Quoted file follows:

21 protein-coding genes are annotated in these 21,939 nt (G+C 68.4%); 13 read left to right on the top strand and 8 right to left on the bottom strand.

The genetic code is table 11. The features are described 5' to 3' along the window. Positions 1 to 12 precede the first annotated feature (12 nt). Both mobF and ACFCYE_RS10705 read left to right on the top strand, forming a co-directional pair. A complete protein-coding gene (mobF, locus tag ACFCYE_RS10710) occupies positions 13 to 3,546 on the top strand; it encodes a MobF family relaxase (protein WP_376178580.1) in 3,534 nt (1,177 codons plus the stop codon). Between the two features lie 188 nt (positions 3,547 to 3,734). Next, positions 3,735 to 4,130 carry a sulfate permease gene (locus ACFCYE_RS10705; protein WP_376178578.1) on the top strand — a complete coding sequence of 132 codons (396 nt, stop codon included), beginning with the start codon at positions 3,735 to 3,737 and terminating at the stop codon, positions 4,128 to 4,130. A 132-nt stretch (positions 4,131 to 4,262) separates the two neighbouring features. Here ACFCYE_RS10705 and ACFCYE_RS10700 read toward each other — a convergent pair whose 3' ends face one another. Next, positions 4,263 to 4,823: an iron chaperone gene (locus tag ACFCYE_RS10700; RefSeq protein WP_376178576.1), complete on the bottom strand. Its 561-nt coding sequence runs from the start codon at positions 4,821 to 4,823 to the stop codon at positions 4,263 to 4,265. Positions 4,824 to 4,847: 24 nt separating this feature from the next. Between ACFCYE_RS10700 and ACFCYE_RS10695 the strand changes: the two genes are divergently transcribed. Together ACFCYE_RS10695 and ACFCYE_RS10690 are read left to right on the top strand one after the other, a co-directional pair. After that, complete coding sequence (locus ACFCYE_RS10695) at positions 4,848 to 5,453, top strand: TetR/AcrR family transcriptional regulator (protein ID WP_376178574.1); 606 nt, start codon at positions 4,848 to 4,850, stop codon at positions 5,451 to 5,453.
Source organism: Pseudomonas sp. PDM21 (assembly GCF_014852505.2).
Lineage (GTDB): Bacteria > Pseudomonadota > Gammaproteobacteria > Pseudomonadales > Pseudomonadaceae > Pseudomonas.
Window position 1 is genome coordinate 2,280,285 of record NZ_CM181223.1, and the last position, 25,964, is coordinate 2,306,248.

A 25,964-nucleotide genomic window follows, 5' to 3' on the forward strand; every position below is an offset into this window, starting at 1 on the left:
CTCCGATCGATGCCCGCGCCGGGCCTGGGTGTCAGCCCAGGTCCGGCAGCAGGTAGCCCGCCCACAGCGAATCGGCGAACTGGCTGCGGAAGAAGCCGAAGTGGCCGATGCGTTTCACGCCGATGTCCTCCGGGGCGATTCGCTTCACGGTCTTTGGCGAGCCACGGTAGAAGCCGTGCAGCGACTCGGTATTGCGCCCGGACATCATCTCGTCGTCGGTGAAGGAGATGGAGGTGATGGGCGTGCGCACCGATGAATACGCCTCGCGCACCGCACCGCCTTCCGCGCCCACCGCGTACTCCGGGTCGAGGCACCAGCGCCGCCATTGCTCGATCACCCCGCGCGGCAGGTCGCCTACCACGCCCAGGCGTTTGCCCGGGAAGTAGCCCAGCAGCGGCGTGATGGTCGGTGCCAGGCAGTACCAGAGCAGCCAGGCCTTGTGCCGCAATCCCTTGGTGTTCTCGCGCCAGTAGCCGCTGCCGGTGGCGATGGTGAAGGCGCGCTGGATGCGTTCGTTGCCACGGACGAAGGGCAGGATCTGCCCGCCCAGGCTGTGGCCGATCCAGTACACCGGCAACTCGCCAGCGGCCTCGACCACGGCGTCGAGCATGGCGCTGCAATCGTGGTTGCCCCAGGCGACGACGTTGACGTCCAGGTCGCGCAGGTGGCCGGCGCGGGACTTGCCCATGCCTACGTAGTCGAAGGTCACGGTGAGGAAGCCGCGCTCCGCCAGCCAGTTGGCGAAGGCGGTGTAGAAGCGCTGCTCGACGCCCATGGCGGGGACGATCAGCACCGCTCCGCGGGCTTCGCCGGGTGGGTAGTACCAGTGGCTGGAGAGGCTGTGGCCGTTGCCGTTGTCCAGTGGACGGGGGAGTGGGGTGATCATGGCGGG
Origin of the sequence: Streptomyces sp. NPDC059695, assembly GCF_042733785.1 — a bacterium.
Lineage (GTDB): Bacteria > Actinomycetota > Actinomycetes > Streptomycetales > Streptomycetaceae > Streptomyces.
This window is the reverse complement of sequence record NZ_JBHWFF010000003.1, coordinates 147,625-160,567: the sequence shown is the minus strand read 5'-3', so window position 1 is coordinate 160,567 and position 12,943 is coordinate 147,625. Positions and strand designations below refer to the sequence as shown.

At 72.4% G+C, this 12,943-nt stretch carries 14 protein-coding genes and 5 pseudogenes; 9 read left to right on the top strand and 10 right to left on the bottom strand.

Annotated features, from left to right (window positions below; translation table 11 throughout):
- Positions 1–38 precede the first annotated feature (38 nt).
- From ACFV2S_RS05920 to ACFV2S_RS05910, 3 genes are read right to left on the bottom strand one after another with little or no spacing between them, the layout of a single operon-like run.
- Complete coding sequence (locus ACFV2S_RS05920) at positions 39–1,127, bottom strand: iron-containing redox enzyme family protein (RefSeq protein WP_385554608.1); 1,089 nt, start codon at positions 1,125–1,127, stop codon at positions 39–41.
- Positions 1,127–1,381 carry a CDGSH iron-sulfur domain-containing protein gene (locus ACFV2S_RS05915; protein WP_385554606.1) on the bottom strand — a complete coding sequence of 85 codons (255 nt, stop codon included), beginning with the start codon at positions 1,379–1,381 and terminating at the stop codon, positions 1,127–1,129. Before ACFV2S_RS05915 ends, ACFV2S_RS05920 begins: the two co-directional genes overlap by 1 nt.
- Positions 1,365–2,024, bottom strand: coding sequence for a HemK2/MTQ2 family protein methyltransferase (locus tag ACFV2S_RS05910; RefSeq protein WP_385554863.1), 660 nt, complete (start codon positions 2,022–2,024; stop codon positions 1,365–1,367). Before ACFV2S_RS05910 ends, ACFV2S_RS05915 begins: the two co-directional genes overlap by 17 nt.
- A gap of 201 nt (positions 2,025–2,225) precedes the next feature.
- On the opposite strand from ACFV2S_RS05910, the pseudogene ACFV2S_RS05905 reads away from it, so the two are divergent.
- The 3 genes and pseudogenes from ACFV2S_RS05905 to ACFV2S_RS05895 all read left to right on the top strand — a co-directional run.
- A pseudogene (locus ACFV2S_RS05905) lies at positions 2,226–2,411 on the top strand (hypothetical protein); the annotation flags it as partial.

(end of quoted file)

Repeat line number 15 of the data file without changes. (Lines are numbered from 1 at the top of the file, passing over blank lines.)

- Complete coding sequence (locus ACFV2S_RS05920) at positions 39–1,127, bottom strand: iron-containing redox enzyme family protein (RefSeq protein WP_385554608.1); 1,089 nt, start codon at positions 1,125–1,127, stop codon at positions 39–41.